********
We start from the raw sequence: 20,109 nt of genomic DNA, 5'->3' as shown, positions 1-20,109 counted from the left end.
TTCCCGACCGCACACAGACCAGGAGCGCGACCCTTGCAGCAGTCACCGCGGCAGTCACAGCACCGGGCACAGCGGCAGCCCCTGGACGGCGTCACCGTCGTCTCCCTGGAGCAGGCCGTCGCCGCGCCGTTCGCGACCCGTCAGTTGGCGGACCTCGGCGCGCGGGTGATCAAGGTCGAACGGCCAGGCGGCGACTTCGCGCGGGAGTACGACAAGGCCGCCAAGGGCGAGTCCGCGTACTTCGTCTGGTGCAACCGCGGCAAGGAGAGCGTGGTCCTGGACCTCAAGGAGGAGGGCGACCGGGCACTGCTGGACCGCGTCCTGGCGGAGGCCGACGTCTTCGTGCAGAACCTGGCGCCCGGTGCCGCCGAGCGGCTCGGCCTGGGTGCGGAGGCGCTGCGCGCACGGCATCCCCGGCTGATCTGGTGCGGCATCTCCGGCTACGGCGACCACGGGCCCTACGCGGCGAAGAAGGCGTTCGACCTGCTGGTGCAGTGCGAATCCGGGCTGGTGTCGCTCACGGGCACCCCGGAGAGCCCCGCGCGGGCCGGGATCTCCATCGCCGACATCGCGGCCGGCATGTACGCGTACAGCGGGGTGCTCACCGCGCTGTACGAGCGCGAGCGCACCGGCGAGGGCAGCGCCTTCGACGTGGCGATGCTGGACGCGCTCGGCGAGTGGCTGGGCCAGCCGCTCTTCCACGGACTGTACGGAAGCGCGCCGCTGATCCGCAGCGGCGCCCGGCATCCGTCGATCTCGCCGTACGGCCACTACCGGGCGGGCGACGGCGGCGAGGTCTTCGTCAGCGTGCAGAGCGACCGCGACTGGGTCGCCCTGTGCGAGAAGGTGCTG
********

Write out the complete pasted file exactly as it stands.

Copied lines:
We start from the raw sequence: 20,109 nt of genomic DNA, 5'->3' as shown, positions 1-20,109 counted from the left end.
TTCCCGACCGCACACAGACCAGGAGCGCGACCCTTGCAGCAGTCACCGCGGCAGTCACAGCACCGGGCACAGCGGCAGCCCCTGGACGGCGTCACCGTCGTCTCCCTGGAGCAGGCCGTCGCCGCGCCGTTCGCGACCCGTCAGTTGGCGGACCTCGGCGCGCGGGTGATCAAGGTCGAACGGCCAGGCGGCGACTTCGCGCGGGAGTACGACAAGGCCGCCAAGGGCGAGTCCGCGTACTTCGTCTGGTGCAACCGCGGCAAGGAGAGCGTGGTCCTGGACCTCAAGGAGGAGGGCGACCGGGCACTGCTGGACCGCGTCCTGGCGGAGGCCGACGTCTTCGTGCAGAACCTGGCGCCCGGTGCCGCCGAGCGGCTCGGCCTGGGTGCGGAGGCGCTGCGCGCACGGCATCCCCGGCTGATCTGGTGCGGCATCTCCGGCTACGGCGACCACGGGCCCTACGCGGCGAAGAAGGCGTTCGACCTGCTGGTGCAGTGCGAATCCGGGCTGGTGTCGCTCACGGGCACCCCGGAGAGCCCCGCGCGGGCCGGGATCTCCATCGCCGACATCGCGGCCGGCATGTACGCGTACAGCGGGGTGCTCACCGCGCTGTACGAGCGCGAGCGCACCGGCGAGGGCAGCGCCTTCGACGTGGCGATGCTGGACGCGCTCGGCGAGTGGCTGGGCCAGCCGCTCTTCCACGGACTGTACGGAAGCGCGCCGCTGATCCGCAGCGGCGCCCGGCATCCGTCGATCTCGCCGTACGGCCACTACCGGGCGGGCGACGGCGGCGAGGTCTTCGTCAGCGTGCAGAGCGACCGCGACTGGGTCGCCCTGTGCGAGAAGGTGCTG